When interpreting a statute, this Court is guided by the Statutory Construction Act of 1972, 1 Pa.C.S. §§ 1501–1991, which provides that “the object of all interpretation and construction of all statutes is to ascertain and effectuate the intention of the General Assembly.” 1 Pa.C.S. § 1921(a). “The clearest indication of legislative intent is generally the plain language of a statute.” Walker v. Eleby, 842 A.2d 389, 400 (Pa.2004). “When the words of a statute are clear and free from all ambiguity, the letter of it is not to be disregarded under the pretext of pursuing its spirit.” 1 Pa.C.S. § 1921(b). Only “[w]hen the words of the statute are not explicit” may this Court resort to statutory construction. 1 Pa.C.S. § 1921(c). “A statute is ambiguous or unclear if its language is subject to two or more reasonable interpretations.” Bethenergy Mines, Inc. v. Dep't of Envtl. Prot., 676 A.2d 711, 715 (Pa.Cmwlth.), appeal denied, 685 A.2d 547 (Pa.1996). Moreover, “[e]very statute shall be construed, if possible, to give effect to all its provisions.” 1 Pa.C.S. § 1921(a). It is presumed “[t]hat the General Assembly intends the entire statute to be effective and certain.” 1 Pa.C.S. § 1922(2). Thus, no provision of a statute shall be “reduced to mere surplusage.” Walker, 842 A.2d at 400. Finally, it is presumed “[t]hat the General Assembly does not intend a result that is absurd, impossible of execution or unreasonable.” 1 Pa.C.S. § 1922(1).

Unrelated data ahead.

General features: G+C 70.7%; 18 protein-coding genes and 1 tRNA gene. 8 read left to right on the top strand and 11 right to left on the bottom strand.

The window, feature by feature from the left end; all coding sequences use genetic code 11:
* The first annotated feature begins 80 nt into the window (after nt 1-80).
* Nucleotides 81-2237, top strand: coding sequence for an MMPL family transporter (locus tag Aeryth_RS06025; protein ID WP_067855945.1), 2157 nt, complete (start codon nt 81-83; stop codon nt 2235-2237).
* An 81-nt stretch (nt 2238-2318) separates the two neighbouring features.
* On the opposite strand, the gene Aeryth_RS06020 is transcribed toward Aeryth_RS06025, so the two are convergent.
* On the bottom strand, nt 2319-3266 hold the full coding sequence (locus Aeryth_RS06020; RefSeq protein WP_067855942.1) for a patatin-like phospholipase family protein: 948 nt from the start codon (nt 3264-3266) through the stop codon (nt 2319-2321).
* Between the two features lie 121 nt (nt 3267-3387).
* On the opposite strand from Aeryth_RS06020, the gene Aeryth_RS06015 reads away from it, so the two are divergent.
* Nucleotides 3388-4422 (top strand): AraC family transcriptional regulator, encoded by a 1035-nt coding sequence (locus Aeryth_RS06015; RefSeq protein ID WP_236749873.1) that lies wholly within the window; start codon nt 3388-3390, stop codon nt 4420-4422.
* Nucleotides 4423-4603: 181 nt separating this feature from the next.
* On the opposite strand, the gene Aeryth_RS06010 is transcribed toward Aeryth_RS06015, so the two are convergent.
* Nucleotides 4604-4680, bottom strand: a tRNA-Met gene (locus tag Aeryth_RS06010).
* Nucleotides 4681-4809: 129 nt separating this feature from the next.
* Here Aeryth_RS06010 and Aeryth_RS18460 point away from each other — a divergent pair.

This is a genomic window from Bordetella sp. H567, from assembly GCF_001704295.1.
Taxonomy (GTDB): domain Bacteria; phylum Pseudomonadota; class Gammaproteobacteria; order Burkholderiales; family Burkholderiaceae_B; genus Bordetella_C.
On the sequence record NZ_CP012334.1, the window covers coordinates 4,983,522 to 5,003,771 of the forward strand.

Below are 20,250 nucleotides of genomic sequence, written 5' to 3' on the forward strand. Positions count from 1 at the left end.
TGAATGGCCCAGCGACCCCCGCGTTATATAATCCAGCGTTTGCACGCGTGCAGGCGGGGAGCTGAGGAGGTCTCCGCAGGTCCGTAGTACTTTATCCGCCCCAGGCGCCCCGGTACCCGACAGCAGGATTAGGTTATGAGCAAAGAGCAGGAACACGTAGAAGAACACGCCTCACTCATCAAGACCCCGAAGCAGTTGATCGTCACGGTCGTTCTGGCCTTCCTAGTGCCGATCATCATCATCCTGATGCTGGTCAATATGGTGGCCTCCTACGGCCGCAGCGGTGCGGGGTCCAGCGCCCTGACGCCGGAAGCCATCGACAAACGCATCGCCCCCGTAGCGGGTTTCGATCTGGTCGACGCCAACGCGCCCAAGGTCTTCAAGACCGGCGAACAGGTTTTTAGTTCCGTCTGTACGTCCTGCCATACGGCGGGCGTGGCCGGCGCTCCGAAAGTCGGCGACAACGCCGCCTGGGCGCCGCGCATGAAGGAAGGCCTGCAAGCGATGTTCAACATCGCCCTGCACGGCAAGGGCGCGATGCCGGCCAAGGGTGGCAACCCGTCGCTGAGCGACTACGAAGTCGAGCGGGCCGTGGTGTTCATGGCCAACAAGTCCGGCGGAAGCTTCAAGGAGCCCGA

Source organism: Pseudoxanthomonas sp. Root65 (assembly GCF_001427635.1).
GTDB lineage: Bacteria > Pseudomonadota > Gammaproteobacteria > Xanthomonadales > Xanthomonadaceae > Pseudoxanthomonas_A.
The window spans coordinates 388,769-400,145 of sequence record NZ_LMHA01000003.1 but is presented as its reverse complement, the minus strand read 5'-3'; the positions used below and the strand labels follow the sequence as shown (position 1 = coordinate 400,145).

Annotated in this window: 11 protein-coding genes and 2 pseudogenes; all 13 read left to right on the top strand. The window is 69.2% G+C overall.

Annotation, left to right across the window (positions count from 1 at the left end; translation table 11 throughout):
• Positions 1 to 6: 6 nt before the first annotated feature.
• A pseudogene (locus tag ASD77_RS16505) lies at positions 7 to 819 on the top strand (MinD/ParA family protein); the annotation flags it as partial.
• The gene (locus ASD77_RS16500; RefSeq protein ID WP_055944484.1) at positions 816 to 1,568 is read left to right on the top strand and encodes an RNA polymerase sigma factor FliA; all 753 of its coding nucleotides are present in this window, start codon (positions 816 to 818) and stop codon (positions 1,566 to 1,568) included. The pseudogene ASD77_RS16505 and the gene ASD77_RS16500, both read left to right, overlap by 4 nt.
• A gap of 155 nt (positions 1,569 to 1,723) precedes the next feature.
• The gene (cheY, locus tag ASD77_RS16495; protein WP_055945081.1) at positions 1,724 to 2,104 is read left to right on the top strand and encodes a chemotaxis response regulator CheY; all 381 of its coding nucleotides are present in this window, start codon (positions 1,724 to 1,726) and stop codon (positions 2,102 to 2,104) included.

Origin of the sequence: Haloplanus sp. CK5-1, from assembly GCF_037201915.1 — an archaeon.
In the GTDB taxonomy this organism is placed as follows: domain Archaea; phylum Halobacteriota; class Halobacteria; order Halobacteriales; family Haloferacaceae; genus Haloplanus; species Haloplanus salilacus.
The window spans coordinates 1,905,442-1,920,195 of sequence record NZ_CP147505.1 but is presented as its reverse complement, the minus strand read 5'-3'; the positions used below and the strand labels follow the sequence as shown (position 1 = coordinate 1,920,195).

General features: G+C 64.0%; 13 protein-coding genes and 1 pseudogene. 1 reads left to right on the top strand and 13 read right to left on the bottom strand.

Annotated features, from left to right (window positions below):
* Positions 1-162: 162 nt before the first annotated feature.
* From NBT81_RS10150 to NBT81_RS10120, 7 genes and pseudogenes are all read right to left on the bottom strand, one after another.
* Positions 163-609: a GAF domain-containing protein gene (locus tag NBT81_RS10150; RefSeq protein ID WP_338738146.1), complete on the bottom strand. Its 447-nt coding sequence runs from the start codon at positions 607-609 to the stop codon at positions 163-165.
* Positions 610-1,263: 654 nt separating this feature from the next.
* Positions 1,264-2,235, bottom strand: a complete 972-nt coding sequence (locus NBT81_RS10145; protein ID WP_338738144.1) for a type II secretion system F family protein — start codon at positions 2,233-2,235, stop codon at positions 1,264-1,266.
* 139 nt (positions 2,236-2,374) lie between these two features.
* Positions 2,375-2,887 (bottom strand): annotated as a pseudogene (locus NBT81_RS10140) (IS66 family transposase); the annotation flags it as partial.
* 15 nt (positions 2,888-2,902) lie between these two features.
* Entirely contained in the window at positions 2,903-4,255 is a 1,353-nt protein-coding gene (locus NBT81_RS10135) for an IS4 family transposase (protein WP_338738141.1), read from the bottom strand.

An examination of the statutory language reveals that neither Section 401(c) of the Law nor Section 4005 of the EUC Act speak in terms of “total ineligibility” or describe the manner in which the amount of the overpayment shall be calculated. Pertinent to our analysis, Section 401(c) of the Law merely provides that a claimant must file a “claim for compensation in the proper manner,” and Section 4005 of the EUC Act provides for the repayment and recovery of the amount of “compensation to which [claimants] were not entitled” without defining that phrase. Thus, in order to determine the amount of EUC benefits that may be recovered from Claimant, we must engage in statutory construction.
By applying the reasoning set forth in Smith, this Court has essentially interpreted Section 4005(b) of the EUC Act's phrase “compensation ․ to which [a claimant was] not entitled” in the context of fault overpayments to include all EUC benefits that a claimant received during any week in which the claimant failed to make a “claim for compensation in the proper manner” as required by Section 401(c) of the Law. See Hanna; Riebling. Thus, if a claimant acted in a culpable manner and knowingly withheld earnings information that the claimant was required to provide, thereby receiving a fraud overpayment, the claimant is deemed ineligible for any compensation during those weeks. In such an instance, the repercussion for the culpable conduct is greater than merely being required to pay back any amounts that the claimant would not have received if the claimant had properly reported his earnings. The concept of total ineligibility, therefore, allows for the recovery of compensation by unemployment authorities and also serves as a punishment for and deterrent to the culpable withholding of earnings information. In the context of fraud overpayments, such an interpretation of the phrase “compensation ․ to which [a claimant was] not entitled” is reasonable. As this Court in Smith observed, we are mindful that we “should preserve every incentive which the Law contains to encourage full and open disclosure by a claimant.” Smith, 500 A .2d at 190–91.